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Madonna and Child with Donors

Cecco%20di%20Pietro%2C%20%3Cb%3E%3Ci%3E%20Madonna%20and%20Child%20with%20Donors%3C%2Fi%3E%3C%2Fb%3E%2C%201386%2C%20tempera%20on%20wood%2C%20Gift%20of%20the%20Samuel%20H.%20Kress%20Foundation%2C%20public%20domain%2C%2061.44
Cecco di Pietro, Madonna and Child with Donors, 1386, tempera on wood, Gift of the Samuel H. Kress Foundation, public domain, 61.44

Cecco%20di%20Pietro%2C%20%3Cb%3E%3Ci%3E%20Madonna%20and%20Child%20with%20Donors%3C%2Fi%3E%3C%2Fb%3E%2C%201386%2C%20tempera%20on%20wood%2C%20Gift%20of%20the%20Samuel%20H.%20Kress%20Foundation%2C%20public%20domain%2C%2061.44

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Details
Title

Madonna and Child with Donors

Artist

Cecco di Pietro (Italian, active 1370-died before 1402)

Date

1386

Period

Late Medieval (ca. 1250-ca. 1500)

Medium

tempera on wood

Dimensions (H x W x D)

48 3/4 in x 21 in

Inscriptions & Markings

inscription: Cecchus Petri de Pisis Mepisit AD MCCCLXXXVI, painted in media, along bottom of painting frame

Collection Area

European Art

Category

Paintings

Object Type

painting

Culture

Italian

Credit Line

Gift of the Samuel H. Kress Foundation

Accession Number

61.44

Copyright

public domain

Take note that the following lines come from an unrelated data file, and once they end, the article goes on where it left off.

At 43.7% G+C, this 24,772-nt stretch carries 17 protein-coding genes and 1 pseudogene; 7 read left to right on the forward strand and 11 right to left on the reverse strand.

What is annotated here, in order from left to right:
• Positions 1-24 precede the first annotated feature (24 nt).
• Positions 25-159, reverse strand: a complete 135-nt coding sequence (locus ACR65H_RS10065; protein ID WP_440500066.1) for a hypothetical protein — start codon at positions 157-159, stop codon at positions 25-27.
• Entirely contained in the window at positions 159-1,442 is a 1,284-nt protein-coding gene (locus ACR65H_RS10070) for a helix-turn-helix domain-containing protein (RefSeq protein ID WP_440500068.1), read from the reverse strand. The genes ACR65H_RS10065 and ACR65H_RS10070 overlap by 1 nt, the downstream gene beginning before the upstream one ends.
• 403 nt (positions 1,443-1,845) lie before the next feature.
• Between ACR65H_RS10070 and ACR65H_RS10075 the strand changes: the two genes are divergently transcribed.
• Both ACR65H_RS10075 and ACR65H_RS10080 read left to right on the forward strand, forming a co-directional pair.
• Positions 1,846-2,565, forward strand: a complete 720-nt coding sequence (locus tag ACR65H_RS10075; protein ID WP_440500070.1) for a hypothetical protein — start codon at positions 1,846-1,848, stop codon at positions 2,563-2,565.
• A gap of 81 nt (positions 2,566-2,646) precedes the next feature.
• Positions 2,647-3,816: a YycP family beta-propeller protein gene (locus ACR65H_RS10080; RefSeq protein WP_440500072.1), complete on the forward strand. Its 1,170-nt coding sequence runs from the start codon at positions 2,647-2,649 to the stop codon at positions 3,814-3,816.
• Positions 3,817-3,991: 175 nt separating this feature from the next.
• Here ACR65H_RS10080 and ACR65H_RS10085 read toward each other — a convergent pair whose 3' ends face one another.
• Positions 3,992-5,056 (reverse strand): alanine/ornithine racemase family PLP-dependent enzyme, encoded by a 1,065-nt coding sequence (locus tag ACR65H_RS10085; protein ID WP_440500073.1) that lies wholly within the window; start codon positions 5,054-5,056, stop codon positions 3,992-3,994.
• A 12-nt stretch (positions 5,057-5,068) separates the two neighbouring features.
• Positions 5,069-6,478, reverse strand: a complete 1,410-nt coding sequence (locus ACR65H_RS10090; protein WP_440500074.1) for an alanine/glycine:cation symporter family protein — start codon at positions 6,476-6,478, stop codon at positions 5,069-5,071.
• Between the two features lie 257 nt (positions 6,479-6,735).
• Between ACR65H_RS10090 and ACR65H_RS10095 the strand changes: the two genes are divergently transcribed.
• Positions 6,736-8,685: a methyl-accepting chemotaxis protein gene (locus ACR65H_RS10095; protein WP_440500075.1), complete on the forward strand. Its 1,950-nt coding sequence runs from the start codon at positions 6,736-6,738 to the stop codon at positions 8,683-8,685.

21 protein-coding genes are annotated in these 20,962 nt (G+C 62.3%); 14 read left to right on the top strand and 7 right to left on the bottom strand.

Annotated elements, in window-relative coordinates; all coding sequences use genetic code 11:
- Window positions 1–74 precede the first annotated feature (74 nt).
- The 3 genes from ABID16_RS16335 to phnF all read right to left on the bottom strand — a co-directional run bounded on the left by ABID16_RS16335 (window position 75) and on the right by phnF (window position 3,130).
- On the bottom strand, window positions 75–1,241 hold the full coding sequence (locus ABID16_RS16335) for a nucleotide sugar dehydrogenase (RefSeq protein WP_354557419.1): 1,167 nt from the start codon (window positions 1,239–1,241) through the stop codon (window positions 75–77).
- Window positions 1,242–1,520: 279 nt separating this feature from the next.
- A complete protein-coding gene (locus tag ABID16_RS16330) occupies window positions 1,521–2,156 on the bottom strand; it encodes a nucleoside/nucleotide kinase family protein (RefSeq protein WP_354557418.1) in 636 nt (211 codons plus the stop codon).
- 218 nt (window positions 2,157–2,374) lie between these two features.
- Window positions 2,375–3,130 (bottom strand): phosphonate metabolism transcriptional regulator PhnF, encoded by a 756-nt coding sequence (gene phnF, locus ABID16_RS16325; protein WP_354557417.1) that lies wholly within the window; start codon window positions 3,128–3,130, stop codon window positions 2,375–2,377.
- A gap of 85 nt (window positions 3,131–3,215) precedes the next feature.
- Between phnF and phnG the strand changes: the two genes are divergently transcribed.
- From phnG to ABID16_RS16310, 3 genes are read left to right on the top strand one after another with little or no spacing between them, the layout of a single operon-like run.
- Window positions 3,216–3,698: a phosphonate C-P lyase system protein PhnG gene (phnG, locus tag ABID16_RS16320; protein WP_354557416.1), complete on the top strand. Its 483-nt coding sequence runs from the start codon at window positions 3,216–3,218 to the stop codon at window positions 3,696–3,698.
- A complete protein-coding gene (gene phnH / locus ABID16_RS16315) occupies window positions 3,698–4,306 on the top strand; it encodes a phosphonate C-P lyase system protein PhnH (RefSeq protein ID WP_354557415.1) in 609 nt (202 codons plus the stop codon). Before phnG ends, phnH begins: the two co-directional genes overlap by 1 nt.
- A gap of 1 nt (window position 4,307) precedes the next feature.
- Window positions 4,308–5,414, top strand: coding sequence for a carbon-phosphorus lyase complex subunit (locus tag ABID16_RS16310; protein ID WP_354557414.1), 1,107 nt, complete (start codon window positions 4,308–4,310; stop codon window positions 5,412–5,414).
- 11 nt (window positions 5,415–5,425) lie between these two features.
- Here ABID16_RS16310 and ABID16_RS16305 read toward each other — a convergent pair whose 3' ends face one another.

Terms

amulets

Christ-child

goldfinch

Knights of Malta

Madonna

paintings

portraits

Samuel H. Kress Foundation

tempera

wood

Place Made

Created in: Pisa

Location

Belluschi Building

Ayer Wing

2nd Floor

Ronna and Eric Hoffman Gallery

Description

This symbolic and richly ornamented panel reflects the continuation of Italo-Byzantine conventions in the early Renaissance. The repetition of color creates a pattern which is enhanced by the elaborately tooled gold haloes and borders. In the panel, Jesus holds a goldfinch, a symbol of his future sacrifice, and wears a coral amulet as protection against evil.

Two donors, one a Knight of Malta, and the other possibly a high-ranking official, kneel in the lower corners. These early examples of portraiture illustrate the increasing importance of the individual during the Renaissance. However, their placement at the periphery and tiny scale serve to confirm the difference in status between the human and the divine that persisted in the 14th century collective conscience.

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